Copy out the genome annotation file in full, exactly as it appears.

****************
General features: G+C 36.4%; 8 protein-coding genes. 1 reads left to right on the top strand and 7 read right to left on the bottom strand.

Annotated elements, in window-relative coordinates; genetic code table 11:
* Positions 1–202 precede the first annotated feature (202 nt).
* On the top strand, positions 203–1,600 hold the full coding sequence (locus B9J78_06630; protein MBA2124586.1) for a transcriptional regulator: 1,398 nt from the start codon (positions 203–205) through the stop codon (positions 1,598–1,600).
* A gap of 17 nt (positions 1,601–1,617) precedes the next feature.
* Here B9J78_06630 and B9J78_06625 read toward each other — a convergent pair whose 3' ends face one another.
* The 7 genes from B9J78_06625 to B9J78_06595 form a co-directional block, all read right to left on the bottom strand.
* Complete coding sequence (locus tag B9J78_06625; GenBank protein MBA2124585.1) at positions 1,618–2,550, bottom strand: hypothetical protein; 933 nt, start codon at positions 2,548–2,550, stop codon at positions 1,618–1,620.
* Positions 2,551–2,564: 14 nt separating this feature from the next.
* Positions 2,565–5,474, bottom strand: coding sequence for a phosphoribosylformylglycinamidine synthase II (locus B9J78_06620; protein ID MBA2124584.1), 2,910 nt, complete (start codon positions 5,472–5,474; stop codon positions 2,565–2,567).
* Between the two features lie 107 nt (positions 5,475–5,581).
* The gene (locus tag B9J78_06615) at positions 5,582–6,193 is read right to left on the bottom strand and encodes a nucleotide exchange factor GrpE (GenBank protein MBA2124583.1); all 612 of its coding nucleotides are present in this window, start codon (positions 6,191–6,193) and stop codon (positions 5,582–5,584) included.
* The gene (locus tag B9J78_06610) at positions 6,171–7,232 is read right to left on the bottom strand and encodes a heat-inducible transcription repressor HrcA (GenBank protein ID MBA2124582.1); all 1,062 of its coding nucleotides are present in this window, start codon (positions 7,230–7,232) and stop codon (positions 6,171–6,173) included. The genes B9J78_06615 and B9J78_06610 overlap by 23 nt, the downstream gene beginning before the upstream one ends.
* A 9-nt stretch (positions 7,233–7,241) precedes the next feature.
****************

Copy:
General features: G+C 36.4%; 8 protein-coding genes. 1 reads left to right on the top strand and 7 read right to left on the bottom strand.

Annotated elements, in window-relative coordinates; genetic code table 11:
* Positions 1–202 precede the first annotated feature (202 nt).
* On the top strand, positions 203–1,600 hold the full coding sequence (locus B9J78_06630; protein MBA2124586.1) for a transcriptional regulator: 1,398 nt from the start codon (positions 203–205) through the stop codon (positions 1,598–1,600).
* A gap of 17 nt (positions 1,601–1,617) precedes the next feature.
* Here B9J78_06630 and B9J78_06625 read toward each other — a convergent pair whose 3' ends face one another.
* The 7 genes from B9J78_06625 to B9J78_06595 form a co-directional block, all read right to left on the bottom strand.
* Complete coding sequence (locus tag B9J78_06625; GenBank protein MBA2124585.1) at positions 1,618–2,550, bottom strand: hypothetical protein; 933 nt, start codon at positions 2,548–2,550, stop codon at positions 1,618–1,620.
* Positions 2,551–2,564: 14 nt separating this feature from the next.
* Positions 2,565–5,474, bottom strand: coding sequence for a phosphoribosylformylglycinamidine synthase II (locus B9J78_06620; protein ID MBA2124584.1), 2,910 nt, complete (start codon positions 5,472–5,474; stop codon positions 2,565–2,567).
* Between the two features lie 107 nt (positions 5,475–5,581).
* The gene (locus tag B9J78_06615) at positions 5,582–6,193 is read right to left on the bottom strand and encodes a nucleotide exchange factor GrpE (GenBank protein MBA2124583.1); all 612 of its coding nucleotides are present in this window, start codon (positions 6,191–6,193) and stop codon (positions 5,582–5,584) included.
* The gene (locus tag B9J78_06610) at positions 6,171–7,232 is read right to left on the bottom strand and encodes a heat-inducible transcription repressor HrcA (GenBank protein ID MBA2124582.1); all 1,062 of its coding nucleotides are present in this window, start codon (positions 7,230–7,232) and stop codon (positions 6,171–6,173) included. The genes B9J78_06615 and B9J78_06610 overlap by 23 nt, the downstream gene beginning before the upstream one ends.
* A 9-nt stretch (positions 7,233–7,241) precedes the next feature.